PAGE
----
Interviews with civilian and military figures paint a complex picture of what went wrong with crucial peace negotiations.
In many ways US-Kenya relations is in uncharted territory.
Some 'celebrity' atheists espouse the very doctrines of violence that they accuse organised religon of.
As a liberal democracy, Australia needs its own report on US torture in Iraq and has a legal and moral obligation to prevent torture.
Twin reports from a UK Parliament committee go further than ever in condemning Britain's complicity in the worst of the War on Terror.
Intelligence agencies must be incorruptible and 'speak truth to power' to be of any benefit to policymakers and the communities they serve.
It is vital for governments and citizens to discuss how much privacy should be sacrificed when issues of national security arise.
The incoming Chief of the Defence Force, Angus Campbell, will need to focus his attentions on an array of conventional and non-conventional security concerns in the Indo-Pacific.
The US Secretary of State's mission to Africa will produce few benefits for the continent or for US-Africa relations.
The movement known as the 'Pashtun Long March' and the 'Pashtun Spring' has emerged from a history of human rights abuses, regional politics and War on Terror policies.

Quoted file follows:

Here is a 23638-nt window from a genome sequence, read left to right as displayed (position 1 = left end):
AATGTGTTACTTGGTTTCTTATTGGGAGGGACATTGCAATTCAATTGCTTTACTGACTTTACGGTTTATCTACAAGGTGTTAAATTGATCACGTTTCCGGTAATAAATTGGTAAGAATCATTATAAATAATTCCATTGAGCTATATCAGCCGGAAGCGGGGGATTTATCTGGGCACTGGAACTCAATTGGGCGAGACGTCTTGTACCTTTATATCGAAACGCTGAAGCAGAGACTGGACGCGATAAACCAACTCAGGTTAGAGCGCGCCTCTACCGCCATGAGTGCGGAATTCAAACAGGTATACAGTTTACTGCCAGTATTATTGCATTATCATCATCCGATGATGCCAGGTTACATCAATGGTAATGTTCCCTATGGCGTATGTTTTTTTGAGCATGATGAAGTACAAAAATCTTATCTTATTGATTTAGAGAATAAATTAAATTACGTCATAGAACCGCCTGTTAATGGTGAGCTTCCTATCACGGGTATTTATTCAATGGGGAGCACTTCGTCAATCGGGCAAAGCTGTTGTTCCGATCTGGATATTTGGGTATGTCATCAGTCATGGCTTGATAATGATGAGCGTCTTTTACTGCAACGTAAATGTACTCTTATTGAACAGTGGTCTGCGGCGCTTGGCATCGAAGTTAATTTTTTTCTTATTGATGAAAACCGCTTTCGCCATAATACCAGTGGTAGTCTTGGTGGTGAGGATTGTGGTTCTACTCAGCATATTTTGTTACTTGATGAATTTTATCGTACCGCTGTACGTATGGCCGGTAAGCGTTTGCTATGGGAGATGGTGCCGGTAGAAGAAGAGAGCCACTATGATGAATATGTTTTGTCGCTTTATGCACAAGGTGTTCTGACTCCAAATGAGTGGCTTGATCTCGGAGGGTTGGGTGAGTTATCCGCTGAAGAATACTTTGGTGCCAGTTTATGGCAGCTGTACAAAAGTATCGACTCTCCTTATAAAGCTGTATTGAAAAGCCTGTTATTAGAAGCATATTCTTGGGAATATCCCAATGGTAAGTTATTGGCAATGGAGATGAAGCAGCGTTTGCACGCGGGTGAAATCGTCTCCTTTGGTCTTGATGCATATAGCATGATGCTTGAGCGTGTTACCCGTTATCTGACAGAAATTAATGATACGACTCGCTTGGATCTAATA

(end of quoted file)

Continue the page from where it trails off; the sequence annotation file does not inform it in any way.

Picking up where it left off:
Kenya cited national security when it crossed into Somali territory in pursuit of Al-Shabaab militants. But there were numerous other potential aims at play.
If Al-Shabaab maintains its hard stance, the possibility for dialogue will continue to be remote and Somalia's government will be forced to intensify the war on terror through new strategies.
The UK has yet to properly grapple with its past complicity in prisoner abuses and torture.
Three key rulings by the UK Supreme Court and their legal implications.
What happens to the Islamic State if it loses the battle for territory in Iraq and Syria? Here's a list of ways it might go down.
A volunteer force that provides humanitarian aid in the worst of conditions, the White Helmets are the target of some very caustic conspiracy theory.
Are Americans at increasing risk of being killed in a terrorist attack? A sociologist explains how the way we remember the dead may make it feel that way.
The protagonist in the novel ‘The Silent Minaret’ gets us to question that powerful political-cultural myth of being tied to nation. That is a remarkable achievement in fiction.
The War on Terror-era programme of clandestine abductions and detentions wasn't just an American initiative.
Manchester downright refuses to commemorate the 1996 IRA bombings – it's a bold political statement.